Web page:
Yesterday marked the end of my first month in Taiwan! This has been one of the most challenging opportunities I have ventured into.
The first challenge comes with confronting my expectations–as a high-achieving learner, I expected to start speaking Chinese within the first hour of arriving. Which I (kind of) did— the taxi driver was phenomenal at making us feel at home and obviously told us (another CET student and myself) that our Chinese was “很好”. However, things changed very quickly. To make the long story short:
I went out right after I organized my belongings. I was in search of a Catholic parish and my first Taiwanese meal. My first destination was a very chill restaurant. But it was a very awkward experience: I went to the shop, the attendant asked me what I wanted (or that’s what I think I heard), and I froze. He proceeded by pointing at the menu, to which I pointed back putting my finger on the food I wanted. He pointed to the seating area, telling me to take a seat, and I did. It was technically a silent exchange.
This was a crazy experience for me because it challenged my confidence in my ability to speak Chinese. Very quickly I realized that I knew nothing about Chinese. Obviously, I am exaggerating. But that’s what I felt at the moment and how I feel about the moment now. I do not think it is bad to think of that experience through such a lens. In fact, I love to think of it that way because it reminds me of the wake-up call I had as soon as I arrived. Fast forward, I know that people will be kind to help me but not everyone is my teacher. I need to be auto-sufficient and independent in my methods of learning Chinese. Here we would say 自發自動.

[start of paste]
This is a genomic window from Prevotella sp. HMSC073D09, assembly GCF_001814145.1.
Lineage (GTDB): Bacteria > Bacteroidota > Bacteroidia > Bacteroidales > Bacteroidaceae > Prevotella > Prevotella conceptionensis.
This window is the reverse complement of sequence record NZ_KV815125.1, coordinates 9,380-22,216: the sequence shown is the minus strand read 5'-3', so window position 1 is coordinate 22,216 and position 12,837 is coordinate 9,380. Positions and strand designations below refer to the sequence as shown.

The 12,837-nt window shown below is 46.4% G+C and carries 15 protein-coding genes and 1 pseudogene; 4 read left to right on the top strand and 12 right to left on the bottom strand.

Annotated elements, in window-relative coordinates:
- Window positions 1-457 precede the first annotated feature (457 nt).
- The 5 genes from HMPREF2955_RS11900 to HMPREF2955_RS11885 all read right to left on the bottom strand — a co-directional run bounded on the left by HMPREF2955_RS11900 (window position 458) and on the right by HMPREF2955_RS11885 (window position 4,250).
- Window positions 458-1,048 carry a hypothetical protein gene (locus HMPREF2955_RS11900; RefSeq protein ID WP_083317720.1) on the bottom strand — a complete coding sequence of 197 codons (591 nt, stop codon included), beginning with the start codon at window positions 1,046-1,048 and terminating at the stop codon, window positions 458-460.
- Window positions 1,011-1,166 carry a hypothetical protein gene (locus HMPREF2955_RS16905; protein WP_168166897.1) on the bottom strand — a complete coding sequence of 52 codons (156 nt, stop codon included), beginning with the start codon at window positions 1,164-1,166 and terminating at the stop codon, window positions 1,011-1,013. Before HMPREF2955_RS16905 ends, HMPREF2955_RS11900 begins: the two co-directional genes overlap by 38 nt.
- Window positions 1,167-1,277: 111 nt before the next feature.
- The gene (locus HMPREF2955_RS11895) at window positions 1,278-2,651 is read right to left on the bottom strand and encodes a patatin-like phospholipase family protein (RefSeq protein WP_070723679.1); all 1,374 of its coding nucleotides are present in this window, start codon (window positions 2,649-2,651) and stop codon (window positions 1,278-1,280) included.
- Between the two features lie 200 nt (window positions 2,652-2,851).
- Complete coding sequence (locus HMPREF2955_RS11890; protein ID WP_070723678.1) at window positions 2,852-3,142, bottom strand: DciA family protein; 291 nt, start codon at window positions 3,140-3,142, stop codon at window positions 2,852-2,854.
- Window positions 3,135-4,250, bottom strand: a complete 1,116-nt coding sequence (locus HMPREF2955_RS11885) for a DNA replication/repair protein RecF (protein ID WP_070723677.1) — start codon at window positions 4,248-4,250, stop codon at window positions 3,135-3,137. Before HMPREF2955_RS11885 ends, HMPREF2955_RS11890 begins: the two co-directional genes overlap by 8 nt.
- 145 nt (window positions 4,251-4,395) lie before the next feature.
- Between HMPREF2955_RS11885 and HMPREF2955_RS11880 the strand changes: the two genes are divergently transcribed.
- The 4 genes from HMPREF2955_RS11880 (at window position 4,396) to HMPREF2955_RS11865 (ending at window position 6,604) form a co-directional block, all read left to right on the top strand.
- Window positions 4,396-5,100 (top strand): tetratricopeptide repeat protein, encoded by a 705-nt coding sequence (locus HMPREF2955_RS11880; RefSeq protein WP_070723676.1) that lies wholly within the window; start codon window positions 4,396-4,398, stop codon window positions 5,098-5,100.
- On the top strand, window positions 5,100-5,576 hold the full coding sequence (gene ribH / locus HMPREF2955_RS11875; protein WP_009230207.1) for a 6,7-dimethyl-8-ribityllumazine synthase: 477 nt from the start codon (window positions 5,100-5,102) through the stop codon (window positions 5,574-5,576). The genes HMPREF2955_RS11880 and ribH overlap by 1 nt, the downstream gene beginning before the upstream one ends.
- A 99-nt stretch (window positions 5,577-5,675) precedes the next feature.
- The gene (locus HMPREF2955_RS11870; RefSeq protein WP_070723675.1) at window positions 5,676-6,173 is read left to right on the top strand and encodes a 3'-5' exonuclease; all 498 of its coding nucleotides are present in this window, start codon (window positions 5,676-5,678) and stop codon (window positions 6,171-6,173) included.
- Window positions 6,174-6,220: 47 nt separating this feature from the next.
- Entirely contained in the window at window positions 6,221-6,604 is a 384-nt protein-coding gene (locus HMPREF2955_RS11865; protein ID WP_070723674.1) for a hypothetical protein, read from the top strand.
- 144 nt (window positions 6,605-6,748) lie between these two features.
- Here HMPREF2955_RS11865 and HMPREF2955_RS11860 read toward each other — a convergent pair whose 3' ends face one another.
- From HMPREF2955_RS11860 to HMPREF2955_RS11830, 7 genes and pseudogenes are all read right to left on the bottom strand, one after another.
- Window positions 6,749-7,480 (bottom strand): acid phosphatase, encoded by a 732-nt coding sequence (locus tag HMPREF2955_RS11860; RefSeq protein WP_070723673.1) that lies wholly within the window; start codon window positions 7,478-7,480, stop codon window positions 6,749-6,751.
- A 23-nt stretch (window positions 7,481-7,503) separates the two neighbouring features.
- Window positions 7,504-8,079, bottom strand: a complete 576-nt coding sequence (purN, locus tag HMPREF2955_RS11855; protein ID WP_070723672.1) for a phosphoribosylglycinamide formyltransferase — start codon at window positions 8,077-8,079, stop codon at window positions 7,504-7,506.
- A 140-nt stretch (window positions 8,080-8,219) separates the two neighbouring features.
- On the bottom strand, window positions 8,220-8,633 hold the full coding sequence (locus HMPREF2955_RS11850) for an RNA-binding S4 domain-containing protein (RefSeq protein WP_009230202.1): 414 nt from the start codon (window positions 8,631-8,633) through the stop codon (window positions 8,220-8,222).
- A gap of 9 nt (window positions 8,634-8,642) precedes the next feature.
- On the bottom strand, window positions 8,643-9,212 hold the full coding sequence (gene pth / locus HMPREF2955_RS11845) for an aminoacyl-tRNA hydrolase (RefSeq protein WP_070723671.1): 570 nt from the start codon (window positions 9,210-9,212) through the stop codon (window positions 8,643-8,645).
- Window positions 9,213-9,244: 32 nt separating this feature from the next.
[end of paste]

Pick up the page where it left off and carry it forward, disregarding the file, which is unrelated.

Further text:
On the other hand, I also learned that I can’t do everything on my own. Coming to Taiwan, I expected to be independent, as I have always been (to the extent possible). Here in Taipei, I learned to be independent in a new way while also realizing that I can not do everything on my own. How do I know that?
I know because I was feeling highly insecure just about two days after being in Taipei. I was feeling insecure because my confidence came from my achievements and my ability to help others. In the states, I was used to being a student leader, a student-worker, and in general a very hard-working person. Arriving in Taipei, I had none of these labels on me: I am not in any formal leadership positions, I am not working, and I no longer have the pressure to do a million things other than study. As a result, I lacked confidence. It was very hard for me. But I was able to open up about it. In the end, I know that my confidence comes from the Lord, my God. I learned to continue to depend on my God and also take initiative to accomplish my goals. As one very wise person said to me as I told him my troubles, remember where your confidence comes from and be flexible. Don’t let your way of doing things be too simple, otherwise, you will crumble.
If you are preparing to study abroad, be ready to confront yourself: your beliefs about yourself and the perceptions you have of others. Don’t be simple in your ways of managing things, and remember that God is perfect in all His ways.
The picture above is from a chill trip to 淡水, which is located at the end of Taipei’s Red Line. If you’re in Taipei, you definitely have to go. The breeze near the ocean is beautiful and the food and snacks from the vendor stands are 非吃不可!
See you next time!